Youngsters show their mettle
Watching Kane Williamson and Corey Anderson playing cricket for New Zealand this summer, I’ve been reminded of a trip I made to Palmerston North with Wellington College headmaster Roger Moses in 2007.
We went to watch a day’s play in the Gillette Cup, the national secondary schools tournament.
When we arrived at Fitzherbert Park, Williamson was batting on one pitch for Tauranga Boys against Wellington College and on the other, Anderson was batting for Christchurch Boys against Wanganui Collegiate.
Williamson, who made two centuries that week, batted beautifully for 70 the day I watched. He was very much the player we see today – diminutive, elegant, sensible. He scored briskly without ever appearing to hurry.
At 70 he tried to leg glide a ball and apparently missed. The Wellington College players appealed for caught behind, but got no joy from the umpire.
However, Williamson tucked his bat under his arm and walked off, a gesture that spoke to his good sportsmanship and maturity.
Over the other side, Anderson looked like a man playing with boys.
He was much bigger than everyone else, though he was younger than most of them, and kept straight driving the ball across the road or pulling it into the surrounding trees. It was spectacular stuff.
There were some fine players on show at that Gillette tournament, among them George Worker, Harry Boam (until he was withdrawn from the tournament to represent the Wellington Firebirds) and Nick Beard.
But Williamson and Anderson were eye-catching.
Williamson, having just turned 17, was named player of the tournament.
Anderson was only 15 when he was named joint player of the tournament the previous year, with Tim Southee.
It has been fascinating watching Williamson and Anderson proceed through their careers.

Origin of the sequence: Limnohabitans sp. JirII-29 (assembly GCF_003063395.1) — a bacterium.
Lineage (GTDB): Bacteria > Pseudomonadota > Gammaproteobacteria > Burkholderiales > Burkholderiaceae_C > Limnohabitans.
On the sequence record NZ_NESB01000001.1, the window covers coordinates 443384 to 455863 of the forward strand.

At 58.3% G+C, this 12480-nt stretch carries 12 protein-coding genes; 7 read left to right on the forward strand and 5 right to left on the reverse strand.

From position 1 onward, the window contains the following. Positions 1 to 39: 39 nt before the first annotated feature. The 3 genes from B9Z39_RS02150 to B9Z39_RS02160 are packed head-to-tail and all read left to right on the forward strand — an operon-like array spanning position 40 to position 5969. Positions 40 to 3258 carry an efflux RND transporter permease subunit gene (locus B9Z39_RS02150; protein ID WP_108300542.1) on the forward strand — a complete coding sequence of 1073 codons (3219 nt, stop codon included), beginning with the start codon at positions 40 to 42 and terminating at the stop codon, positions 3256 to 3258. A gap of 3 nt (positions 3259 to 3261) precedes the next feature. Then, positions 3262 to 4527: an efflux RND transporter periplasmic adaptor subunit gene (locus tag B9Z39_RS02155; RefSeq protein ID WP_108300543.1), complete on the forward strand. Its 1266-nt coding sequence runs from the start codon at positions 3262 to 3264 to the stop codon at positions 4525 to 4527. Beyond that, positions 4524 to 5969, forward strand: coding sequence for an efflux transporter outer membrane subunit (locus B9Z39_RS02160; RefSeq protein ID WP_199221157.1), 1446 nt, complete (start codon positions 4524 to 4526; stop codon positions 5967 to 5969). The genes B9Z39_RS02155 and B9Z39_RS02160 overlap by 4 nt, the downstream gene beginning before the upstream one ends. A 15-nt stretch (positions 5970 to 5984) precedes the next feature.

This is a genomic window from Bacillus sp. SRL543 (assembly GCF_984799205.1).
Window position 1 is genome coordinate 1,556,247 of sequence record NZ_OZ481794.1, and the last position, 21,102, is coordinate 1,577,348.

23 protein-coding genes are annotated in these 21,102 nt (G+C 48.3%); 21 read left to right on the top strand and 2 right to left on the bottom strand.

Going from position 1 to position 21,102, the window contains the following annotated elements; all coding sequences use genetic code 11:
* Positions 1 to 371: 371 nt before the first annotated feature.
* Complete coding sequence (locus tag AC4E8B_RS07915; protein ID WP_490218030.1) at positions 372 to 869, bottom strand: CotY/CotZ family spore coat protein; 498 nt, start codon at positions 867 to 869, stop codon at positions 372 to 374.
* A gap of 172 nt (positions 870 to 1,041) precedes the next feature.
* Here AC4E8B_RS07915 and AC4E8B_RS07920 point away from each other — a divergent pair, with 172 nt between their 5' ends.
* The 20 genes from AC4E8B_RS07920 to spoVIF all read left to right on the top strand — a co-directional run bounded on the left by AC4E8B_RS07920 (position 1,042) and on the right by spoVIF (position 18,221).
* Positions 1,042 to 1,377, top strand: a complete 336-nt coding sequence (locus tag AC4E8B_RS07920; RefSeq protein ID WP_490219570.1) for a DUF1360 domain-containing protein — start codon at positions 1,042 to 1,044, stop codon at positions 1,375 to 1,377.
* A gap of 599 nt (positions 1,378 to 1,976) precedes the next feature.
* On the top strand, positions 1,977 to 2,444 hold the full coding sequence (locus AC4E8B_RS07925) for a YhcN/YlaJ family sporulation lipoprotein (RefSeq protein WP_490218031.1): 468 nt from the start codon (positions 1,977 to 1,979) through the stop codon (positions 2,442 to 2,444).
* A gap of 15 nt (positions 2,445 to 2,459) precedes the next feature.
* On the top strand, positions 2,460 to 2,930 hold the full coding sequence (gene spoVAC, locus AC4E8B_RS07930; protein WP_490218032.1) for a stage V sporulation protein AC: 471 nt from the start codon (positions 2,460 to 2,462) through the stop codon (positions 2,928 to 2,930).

Williamson could become one of our all-time greats. He has plenty of ability, plays for his team and is gradually building his game.
For example, this season he has increased the tempo of his batting – he did, after all, score five successive one- day half- centuries against India.
He will surely be a long-term New Zealand team captain.
Anderson is more spectacular, though not as consistent.
The century he scored
in Queenstown against the West Indies – the fastest ever in oneday international cricket – was simply breathtaking.
He also has the handy habit of picking up important wickets with his left-arm pace bowling.
Almost overnight, Anderson has established an international reputation, as was revealed at last week’s IPL auction.
John Wright’s Mumbai Indians bought him for $866,000, which is handy money for a few weeks’ work. Anderson’s sale price outstripped Brendon McCullum ($627,000) Ross Taylor ($390,000) and Southee ($230,000).
Whether he’s quite that good yet is debatable. What is undeniable is the excitement he brings to cricket.
Despite the scratchy second test against India at the Basin Reserve, New Zealand have enjoyed a memorable home summer, maybe their best in years.
There were lots of individual heroes during the summer – McCullum, Taylor, Trent Boult, Neil Wagner, Mitchell McClenaghan, Martin Guptill, Jesse Ryder, Matt Henry and Southee among them – but for me, the advances made by Williamson and Anderson were the most encouraging.
Those two are going to bring New Zealand cricket fans plenty of joy over the next decade.
Talented duo: Kane Williamson, left, and Corey Anderson celebrate a big moment during the one-day series against India last month.